The Socio Economic reason of the American Revolution

Topics: United States Declaration of Independence, American Revolution, Benjamin Franklin Pages: 5 (1893 words) Published: October 27, 2014

Socio-Economic Causes for The American Revolution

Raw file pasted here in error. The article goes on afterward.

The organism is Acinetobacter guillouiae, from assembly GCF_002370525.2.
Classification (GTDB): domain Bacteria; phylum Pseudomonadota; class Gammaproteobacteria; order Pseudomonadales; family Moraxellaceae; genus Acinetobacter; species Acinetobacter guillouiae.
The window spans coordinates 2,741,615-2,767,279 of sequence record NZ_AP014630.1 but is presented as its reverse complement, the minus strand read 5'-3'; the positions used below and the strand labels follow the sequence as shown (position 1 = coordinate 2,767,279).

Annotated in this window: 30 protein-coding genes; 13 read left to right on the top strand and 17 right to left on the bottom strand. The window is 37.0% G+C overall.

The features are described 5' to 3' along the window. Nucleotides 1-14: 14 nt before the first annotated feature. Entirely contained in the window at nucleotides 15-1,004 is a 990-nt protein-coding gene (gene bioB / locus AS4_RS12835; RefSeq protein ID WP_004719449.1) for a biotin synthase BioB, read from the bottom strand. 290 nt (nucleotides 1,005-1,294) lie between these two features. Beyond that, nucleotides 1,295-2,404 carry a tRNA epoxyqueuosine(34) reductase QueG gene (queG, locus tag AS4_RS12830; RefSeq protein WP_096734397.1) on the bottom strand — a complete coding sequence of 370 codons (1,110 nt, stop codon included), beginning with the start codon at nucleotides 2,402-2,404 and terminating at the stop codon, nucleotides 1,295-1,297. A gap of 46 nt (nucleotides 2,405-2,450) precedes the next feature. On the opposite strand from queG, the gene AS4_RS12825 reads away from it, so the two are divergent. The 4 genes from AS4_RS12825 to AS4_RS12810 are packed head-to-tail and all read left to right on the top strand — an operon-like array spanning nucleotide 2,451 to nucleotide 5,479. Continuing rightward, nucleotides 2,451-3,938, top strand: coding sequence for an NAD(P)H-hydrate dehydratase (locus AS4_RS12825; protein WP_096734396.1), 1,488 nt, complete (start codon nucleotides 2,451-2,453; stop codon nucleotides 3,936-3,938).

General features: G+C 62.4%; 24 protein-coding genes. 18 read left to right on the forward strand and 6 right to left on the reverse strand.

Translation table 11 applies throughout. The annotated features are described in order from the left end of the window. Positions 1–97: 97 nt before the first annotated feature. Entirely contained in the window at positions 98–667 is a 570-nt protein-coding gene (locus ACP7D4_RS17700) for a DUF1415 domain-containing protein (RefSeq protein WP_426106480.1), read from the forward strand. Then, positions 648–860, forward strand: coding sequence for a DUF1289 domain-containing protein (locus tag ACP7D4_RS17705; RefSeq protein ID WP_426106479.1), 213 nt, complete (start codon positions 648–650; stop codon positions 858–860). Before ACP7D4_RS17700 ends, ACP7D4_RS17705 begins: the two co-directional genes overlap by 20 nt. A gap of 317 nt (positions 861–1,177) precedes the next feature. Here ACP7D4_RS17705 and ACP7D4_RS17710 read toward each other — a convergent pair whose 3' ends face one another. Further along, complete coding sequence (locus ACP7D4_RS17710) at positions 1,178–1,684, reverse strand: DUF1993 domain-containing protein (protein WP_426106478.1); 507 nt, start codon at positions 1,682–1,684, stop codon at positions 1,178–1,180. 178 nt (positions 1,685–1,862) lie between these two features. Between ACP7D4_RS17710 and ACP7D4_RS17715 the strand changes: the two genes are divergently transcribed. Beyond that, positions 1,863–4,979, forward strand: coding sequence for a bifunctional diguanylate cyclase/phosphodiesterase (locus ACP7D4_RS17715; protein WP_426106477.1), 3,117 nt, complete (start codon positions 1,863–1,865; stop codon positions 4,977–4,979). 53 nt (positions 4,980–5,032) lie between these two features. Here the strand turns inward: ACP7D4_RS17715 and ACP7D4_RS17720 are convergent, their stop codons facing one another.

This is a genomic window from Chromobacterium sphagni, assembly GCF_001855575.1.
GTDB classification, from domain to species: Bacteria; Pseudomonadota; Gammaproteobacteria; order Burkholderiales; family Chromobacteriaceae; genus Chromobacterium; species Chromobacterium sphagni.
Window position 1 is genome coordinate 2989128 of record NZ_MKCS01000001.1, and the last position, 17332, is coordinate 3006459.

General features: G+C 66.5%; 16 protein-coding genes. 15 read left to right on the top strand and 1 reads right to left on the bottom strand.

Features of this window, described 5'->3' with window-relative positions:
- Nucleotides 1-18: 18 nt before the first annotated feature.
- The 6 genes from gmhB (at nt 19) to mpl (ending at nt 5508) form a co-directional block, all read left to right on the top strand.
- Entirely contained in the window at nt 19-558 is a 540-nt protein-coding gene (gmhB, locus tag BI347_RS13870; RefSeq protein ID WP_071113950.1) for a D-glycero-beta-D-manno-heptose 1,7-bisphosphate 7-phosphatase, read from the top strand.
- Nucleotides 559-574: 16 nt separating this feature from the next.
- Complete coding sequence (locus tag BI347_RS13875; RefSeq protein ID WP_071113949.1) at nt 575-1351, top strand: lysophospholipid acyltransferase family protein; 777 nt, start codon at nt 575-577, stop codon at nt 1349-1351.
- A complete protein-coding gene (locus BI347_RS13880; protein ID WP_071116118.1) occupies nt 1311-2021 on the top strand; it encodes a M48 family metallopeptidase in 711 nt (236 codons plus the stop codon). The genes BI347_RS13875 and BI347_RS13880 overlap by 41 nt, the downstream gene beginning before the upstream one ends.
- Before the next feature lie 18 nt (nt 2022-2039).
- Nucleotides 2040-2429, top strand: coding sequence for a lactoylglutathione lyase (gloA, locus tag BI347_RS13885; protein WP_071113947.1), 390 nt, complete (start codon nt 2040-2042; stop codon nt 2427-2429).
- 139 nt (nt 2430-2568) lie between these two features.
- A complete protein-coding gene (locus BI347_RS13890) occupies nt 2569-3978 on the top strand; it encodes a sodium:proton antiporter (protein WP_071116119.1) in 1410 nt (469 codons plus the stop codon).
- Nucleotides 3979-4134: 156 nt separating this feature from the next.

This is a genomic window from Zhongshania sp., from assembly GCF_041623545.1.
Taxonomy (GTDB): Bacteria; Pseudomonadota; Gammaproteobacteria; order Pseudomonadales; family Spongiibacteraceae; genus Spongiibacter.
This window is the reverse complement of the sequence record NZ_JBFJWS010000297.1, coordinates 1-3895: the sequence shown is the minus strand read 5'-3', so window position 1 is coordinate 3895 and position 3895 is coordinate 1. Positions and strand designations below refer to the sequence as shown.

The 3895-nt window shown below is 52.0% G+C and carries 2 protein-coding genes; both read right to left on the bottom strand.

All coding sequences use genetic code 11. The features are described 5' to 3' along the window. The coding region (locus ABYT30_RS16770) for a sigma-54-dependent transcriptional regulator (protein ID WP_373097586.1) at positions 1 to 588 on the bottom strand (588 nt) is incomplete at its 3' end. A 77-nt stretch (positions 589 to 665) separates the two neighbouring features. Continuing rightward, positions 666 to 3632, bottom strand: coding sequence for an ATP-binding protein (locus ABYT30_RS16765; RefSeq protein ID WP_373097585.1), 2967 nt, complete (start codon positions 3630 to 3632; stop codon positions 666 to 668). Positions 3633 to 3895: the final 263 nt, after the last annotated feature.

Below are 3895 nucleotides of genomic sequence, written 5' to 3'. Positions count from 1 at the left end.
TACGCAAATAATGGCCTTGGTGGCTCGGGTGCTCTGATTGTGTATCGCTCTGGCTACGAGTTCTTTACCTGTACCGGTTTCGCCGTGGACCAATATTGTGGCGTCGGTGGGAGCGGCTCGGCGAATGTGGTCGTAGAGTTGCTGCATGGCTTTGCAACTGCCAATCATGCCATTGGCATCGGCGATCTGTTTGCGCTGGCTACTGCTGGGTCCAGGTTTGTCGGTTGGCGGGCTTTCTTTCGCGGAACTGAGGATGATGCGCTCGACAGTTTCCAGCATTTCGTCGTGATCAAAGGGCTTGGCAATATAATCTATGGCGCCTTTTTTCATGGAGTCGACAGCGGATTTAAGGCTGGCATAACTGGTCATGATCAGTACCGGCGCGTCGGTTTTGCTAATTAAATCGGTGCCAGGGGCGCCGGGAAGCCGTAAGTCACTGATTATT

The American revolution was a literal revolution of 360 degrees, in which it ended mostly where it had began, with a group of elite, rich men in charge. As the American colonies developed a stronger economic trade due to the Salutary Neglect that Britain had imposed on them, they began to flourish during the 1600’s and 1700’s in cash crops like tobacco, fur, sugar, etc. Until, Britain realized that their power towards the colonies had began to weaken, they legislated a series of acts in order to regulate trade, minimize wealth and economic growth in the countries. This led to infuriating the plantation owners and many wealthy men who strived in the economy. Many revolutionary ideas came from the Enlightenment, like John Locke, Montesquieu, James Otis and Thomas Gordon were seen throughout the revolution. These were all elites and wealthy philosophers and politicians during the Enlightenment, which later influence elites and wealthy white men in Britain who couldn’t tolerate the mercantilistic idea of Britain’s acts. George Washington, Thomas Jefferson, Benjamin Franklin were all founding fathers of our nations who owned slaves and were wealthy men in the upper class. Without these elect men our country would not be as well founded and stable than farmers revolting and starting mobocracies. Britain just wanted to show who was boss, in which the colonies that were used to being controlled by Britain, rejected and ignored Britain’s command and acts. These new economic developments, more than any political differences between Britain and the colonies provoked the American revolution. Many historians, like Frederick Jackson Turner, Carl Becker, Charles Beard, Arthur M. Schlesinger are some of many that believe in the socio-economic reasons in which sparked this Revolution. The revolution had started when Britain had left the American colonies alone for a little while, in which they commenced to be independent and work without the need of Britain. Their economy began to increase since they tended to import and export much more with other countries their tobacco, fur, and sugar. Plantation owners in the south had many slaves and owned a surmount of land in which made them very rich, due to cash crops like tobacco and sugar! White men from the north also had become affluent from the success in selling furs. The American colonists (especially the wealthy merchants ) began to disagree with the the intolerable acts in which were the Molasses Act, Navigation Act, Townshend Act. They all contradicted with their rights as to housing soldiers and paying unjustifiable taxes. Many elite men like Sam Adams, James Otis who was a prestigious lawyer refused this abomination and began to revolt against their loss of money against Britain. Later, John Dickinson writes Letters From a Farmer regarding non importation and non exportation, where ironically “He was born to a moderately wealthy family in Maryland. His father was first judge to the Court of Pleas in Delaware. He studied law at the Temple in London, the most prestigious education that a young man could hope for.” and not a farmer indeed. Later on, this prestigious man, John Dickinson will be seen to write some of the most important documents that influenced the revolution, like the First Continental Congress, where he writes the Declaration of Resolves and Declaration of the Cause and Necessity of Taking Up Arms. A leader is needed for the war after Thomas Jefferson writes the Declaration of Independence, in which it will be George Washington, an honorary ranked colonel , he was quite the military hero. He led the underdog army of America to victory with Battle of Trenton, in Battle of Saratoga and finally the successful Battle of Yorktown. Thanks to the help of Benjamin Franklin who was a very bright intellectual; well rounded and educated who convinced the French into allying with the colonies. Without the help of French allies,...
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